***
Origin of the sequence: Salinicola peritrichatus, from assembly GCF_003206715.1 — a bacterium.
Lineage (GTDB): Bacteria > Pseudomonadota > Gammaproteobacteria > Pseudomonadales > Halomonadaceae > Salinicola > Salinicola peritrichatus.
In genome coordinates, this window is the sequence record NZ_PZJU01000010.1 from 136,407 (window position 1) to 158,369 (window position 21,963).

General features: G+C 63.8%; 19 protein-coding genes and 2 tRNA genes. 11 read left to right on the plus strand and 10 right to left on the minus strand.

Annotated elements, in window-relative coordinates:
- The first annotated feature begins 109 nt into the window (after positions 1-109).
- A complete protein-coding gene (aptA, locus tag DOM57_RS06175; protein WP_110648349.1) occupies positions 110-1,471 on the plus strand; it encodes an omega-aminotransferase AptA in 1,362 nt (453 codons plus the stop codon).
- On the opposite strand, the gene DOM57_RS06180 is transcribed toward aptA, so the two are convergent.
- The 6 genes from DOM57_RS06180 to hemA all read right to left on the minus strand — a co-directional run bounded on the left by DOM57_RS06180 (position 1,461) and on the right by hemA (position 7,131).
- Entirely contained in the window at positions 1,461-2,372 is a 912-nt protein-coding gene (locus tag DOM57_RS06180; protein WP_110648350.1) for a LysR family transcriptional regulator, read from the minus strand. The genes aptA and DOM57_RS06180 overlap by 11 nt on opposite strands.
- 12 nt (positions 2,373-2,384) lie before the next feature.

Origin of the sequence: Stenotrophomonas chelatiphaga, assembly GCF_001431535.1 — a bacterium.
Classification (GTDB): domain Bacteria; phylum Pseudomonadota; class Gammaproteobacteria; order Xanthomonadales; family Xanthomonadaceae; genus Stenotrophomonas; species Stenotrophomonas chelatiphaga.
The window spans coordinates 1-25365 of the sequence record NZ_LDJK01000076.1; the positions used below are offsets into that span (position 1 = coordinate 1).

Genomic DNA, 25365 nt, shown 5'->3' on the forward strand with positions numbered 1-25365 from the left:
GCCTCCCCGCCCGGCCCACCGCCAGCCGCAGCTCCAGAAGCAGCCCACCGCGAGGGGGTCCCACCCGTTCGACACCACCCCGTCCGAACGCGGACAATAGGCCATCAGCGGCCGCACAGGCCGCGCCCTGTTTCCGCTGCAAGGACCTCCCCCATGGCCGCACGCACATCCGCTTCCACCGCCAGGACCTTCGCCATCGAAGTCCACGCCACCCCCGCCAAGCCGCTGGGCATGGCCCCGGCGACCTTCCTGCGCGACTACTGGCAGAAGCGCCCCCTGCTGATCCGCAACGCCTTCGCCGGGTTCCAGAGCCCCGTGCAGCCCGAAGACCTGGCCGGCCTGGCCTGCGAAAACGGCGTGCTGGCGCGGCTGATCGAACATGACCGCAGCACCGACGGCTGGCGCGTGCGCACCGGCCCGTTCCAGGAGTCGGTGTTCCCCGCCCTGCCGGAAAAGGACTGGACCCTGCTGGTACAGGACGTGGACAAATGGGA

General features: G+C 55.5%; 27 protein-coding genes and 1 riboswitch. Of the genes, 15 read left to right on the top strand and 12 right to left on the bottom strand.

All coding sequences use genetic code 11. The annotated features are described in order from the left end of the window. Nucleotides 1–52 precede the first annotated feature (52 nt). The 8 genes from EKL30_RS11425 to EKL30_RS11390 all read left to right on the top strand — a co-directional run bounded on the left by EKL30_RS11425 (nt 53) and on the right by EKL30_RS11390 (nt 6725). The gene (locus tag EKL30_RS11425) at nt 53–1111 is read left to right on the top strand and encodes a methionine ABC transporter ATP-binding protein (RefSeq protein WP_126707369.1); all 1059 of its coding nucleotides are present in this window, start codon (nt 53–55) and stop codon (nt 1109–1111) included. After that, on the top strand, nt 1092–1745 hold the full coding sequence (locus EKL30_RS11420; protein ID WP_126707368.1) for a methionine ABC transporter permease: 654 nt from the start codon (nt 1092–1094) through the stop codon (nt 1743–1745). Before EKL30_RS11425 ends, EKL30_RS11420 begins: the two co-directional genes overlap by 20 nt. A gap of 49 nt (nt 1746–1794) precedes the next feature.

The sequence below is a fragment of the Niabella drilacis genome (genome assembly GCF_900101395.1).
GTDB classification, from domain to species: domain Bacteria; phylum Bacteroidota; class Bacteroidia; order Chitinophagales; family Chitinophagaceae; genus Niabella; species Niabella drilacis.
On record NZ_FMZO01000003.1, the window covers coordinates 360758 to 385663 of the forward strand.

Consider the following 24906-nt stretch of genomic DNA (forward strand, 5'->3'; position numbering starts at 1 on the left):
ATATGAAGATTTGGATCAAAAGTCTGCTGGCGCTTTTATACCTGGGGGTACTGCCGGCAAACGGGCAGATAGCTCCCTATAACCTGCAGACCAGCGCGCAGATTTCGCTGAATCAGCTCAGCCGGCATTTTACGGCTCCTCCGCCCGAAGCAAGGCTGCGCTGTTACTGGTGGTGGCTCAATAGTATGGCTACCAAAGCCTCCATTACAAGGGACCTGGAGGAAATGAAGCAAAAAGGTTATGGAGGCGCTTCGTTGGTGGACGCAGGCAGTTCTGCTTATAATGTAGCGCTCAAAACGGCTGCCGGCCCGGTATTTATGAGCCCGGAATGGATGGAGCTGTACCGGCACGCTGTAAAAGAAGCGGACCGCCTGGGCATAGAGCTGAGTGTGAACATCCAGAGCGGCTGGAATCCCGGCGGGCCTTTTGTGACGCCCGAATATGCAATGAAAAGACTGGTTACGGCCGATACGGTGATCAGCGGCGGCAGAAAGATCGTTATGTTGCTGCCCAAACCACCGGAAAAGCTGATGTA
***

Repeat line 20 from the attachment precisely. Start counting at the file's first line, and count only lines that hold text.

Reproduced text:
GTDB classification, from domain to species: domain Bacteria; phylum Bacteroidota; class Bacteroidia; order Chitinophagales; family Chitinophagaceae; genus Niabella; species Niabella drilacis.